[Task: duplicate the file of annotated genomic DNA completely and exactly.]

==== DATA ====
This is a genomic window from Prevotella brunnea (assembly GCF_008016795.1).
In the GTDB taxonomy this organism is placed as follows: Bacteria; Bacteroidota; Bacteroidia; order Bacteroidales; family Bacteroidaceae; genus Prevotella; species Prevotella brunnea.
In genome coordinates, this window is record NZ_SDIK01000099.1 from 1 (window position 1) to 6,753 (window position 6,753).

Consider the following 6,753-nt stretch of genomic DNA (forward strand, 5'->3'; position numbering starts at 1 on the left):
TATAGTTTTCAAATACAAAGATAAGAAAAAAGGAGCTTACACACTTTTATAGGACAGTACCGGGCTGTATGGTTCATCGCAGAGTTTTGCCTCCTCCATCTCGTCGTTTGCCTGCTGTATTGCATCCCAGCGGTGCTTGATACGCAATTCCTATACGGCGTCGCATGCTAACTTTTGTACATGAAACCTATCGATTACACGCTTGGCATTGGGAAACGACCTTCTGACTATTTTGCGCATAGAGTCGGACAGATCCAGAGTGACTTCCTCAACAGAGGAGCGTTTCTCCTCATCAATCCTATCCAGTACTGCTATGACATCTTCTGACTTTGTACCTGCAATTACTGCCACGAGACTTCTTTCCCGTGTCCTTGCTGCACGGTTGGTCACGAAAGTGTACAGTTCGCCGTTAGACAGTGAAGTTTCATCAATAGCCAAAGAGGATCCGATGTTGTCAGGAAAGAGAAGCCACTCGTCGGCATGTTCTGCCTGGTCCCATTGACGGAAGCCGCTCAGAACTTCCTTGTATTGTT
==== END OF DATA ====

This is a genomic window from Prevotella brunnea (assembly GCF_008016795.1).
In the GTDB taxonomy this organism is placed as follows: Bacteria; Bacteroidota; Bacteroidia; order Bacteroidales; family Bacteroidaceae; genus Prevotella; species Prevotella brunnea.
In genome coordinates, this window is record NZ_SDIK01000099.1 from 1 (window position 1) to 6,753 (window position 6,753).

Consider the following 6,753-nt stretch of genomic DNA (forward strand, 5'->3'; position numbering starts at 1 on the left):
TATAGTTTTCAAATACAAAGATAAGAAAAAAGGAGCTTACACACTTTTATAGGACAGTACCGGGCTGTATGGTTCATCGCAGAGTTTTGCCTCCTCCATCTCGTCGTTTGCCTGCTGTATTGCATCCCAGCGGTGCTTGATACGCAATTCCTATACGGCGTCGCATGCTAACTTTTGTACATGAAACCTATCGATTACACGCTTGGCATTGGGAAACGACCTTCTGACTATTTTGCGCATAGAGTCGGACAGATCCAGAGTGACTTCCTCAACAGAGGAGCGTTTCTCCTCATCAATCCTATCCAGTACTGCTATGACATCTTCTGACTTTGTACCTGCAATTACTGCCACGAGACTTCTTTCCCGTGTCCTTGCTGCACGGTTGGTCACGAAAGTGTACAGTTCGCCGTTAGACAGTGAAGTTTCATCAATAGCCAAAGAGGATCCGATGTTGTCAGGAAAGAGAAGCCACTCGTCGGCATGTTCTGCCTGGTCCCATTGACGGAAGCCGCTCAGAACTTCCTTGTATTGTT